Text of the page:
seamus dubhghaill

Promoting Irish Culture and History from Little Rock, Arkansas, USA


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The Battle of Ramillies

The Irish Brigade of France fights at the Battle of Ramillies in the War of the Spanish Succession on May 23, 1706. For one hundred years Irishmen are smuggled from Ireland to France, where their rights are stripped by foreign invaders to fill the ranks of the famous Irish Brigade. During those one hundred years they fight all over Europe, in North America, the Caribbean, and even India. They shed their blood freely on several hundred fields “from Dunkirk to Belgrade,” in the words of Thomas Davis.

For the Grand AllianceAustria, England, and the Dutch Republic – the Battle of Ramillies follows an indecisive campaign against the Bourbon armies of King Louis XIV of France in 1705. Although the Allies capture Barcelona that year, they are forced to abandon their campaign on the Moselle, stall in the Spanish Netherlands and suffer defeat in northern Italy. Yet despite his opponents’ setbacks Louis XIV wants peace, but on reasonable terms. Because of this, as well as to maintain their momentum, the French and their allies take the offensive in 1706.

The campaign begins well for Louis XIV’s generals. In Italy, Marshal of France Louis Joseph, Duke of Vendôme, defeats the Austrians at the Battle of Calcinato in April, while in Alsace Marshal Claude Louis Hector de Villars forces Louis William, Margrave of Baden-Baden, back across the Rhine. Encouraged by these early gains Louis XIV urges Marshal François de Neufville, Duke of Villeroy, to go over to the offensive in the Spanish Netherlands and, with victory, gain a ‘fair’ peace. Accordingly, the French Marshal sets off from Leuven at the head of 60,000 men and marches toward Tienen, as if to threaten Zoutleeuw. Also determined to fight a major engagement, John Churchill, 1st Duke of Marlborough, commander-in-chief of Anglo-Dutch forces, assembles his army of some 62,000 men near Maastricht, and marches past Zoutleeuw. With both sides seeking battle, they soon encounter each other on the dry ground between the rivers Mehaigne and Gete, close to the small village of Ramillies, Belgium.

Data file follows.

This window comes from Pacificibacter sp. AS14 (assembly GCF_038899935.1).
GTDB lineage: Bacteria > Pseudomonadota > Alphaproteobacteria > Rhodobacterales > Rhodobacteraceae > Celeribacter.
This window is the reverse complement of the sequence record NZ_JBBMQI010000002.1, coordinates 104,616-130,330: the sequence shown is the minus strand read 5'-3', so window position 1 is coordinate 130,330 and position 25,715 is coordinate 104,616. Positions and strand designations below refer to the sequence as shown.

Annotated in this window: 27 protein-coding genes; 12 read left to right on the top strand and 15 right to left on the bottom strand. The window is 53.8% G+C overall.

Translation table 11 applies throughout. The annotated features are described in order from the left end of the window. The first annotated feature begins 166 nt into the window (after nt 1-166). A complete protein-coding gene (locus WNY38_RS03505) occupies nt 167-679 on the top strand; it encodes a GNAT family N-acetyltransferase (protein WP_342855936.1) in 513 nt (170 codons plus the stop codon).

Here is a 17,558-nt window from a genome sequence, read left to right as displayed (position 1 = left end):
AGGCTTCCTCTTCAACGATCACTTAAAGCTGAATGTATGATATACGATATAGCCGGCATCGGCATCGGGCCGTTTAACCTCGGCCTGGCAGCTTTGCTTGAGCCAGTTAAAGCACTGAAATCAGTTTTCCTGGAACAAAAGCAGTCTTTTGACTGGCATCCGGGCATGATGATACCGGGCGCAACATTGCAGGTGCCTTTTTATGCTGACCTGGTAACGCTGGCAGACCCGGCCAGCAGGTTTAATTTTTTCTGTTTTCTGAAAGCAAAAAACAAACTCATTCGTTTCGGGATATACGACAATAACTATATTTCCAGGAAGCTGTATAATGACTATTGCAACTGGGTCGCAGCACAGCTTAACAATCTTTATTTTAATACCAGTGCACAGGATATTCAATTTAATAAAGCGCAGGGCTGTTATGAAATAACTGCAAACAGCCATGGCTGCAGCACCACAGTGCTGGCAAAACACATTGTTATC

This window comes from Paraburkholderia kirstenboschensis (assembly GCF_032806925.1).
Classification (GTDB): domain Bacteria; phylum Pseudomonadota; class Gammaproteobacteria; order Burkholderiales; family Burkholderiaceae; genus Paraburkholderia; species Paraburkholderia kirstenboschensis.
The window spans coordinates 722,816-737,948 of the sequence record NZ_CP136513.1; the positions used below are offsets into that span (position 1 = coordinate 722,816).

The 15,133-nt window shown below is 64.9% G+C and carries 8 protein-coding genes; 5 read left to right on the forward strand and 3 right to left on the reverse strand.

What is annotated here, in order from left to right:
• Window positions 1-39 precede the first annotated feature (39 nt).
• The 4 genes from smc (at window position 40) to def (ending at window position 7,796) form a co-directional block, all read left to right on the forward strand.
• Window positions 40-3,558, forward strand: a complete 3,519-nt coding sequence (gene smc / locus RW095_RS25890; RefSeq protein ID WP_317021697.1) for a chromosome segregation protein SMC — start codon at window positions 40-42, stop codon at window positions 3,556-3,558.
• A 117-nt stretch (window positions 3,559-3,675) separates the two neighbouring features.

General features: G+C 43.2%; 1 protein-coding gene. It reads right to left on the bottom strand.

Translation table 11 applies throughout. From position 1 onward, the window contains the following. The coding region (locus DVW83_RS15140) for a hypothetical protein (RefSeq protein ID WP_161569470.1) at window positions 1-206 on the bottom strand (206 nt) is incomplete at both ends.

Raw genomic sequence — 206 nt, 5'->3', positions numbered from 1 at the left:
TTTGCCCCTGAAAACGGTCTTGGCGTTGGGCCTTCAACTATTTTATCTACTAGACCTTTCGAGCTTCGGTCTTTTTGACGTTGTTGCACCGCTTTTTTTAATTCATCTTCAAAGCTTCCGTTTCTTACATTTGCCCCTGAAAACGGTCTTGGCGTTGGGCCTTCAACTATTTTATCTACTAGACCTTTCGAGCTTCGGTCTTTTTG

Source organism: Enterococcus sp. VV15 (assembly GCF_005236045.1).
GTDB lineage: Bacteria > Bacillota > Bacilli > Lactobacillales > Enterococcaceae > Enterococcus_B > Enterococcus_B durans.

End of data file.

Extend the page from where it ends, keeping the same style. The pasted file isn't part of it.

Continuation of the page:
In less than four hours Marlborough’s Dutch, English, and Danish forces overwhelm Villeroi’s and Maximilian II Emanuel‘s Franco-Spanish-Bavarian army. The Duke’s subtle moves and changes in emphasis during the battle, something his opponents fail to realise until it is too late, catches the French in a tactical vice. With their foe broken and routed, the Allies are able to fully exploit their victory. Town after town falls, including Brussels, Bruges and Antwerp. By the end of the campaign Villeroi’s army has been driven from most of the Spanish Netherlands. With Prince Eugene of Savoy‘s subsequent success at the Siege of Turin in northern Italy, the Allies impose the greatest loss of territory and resources that Louis XIV would suffer during the war. Thus, the year 1706 proves, for the Allies, to be an annus mirabilis.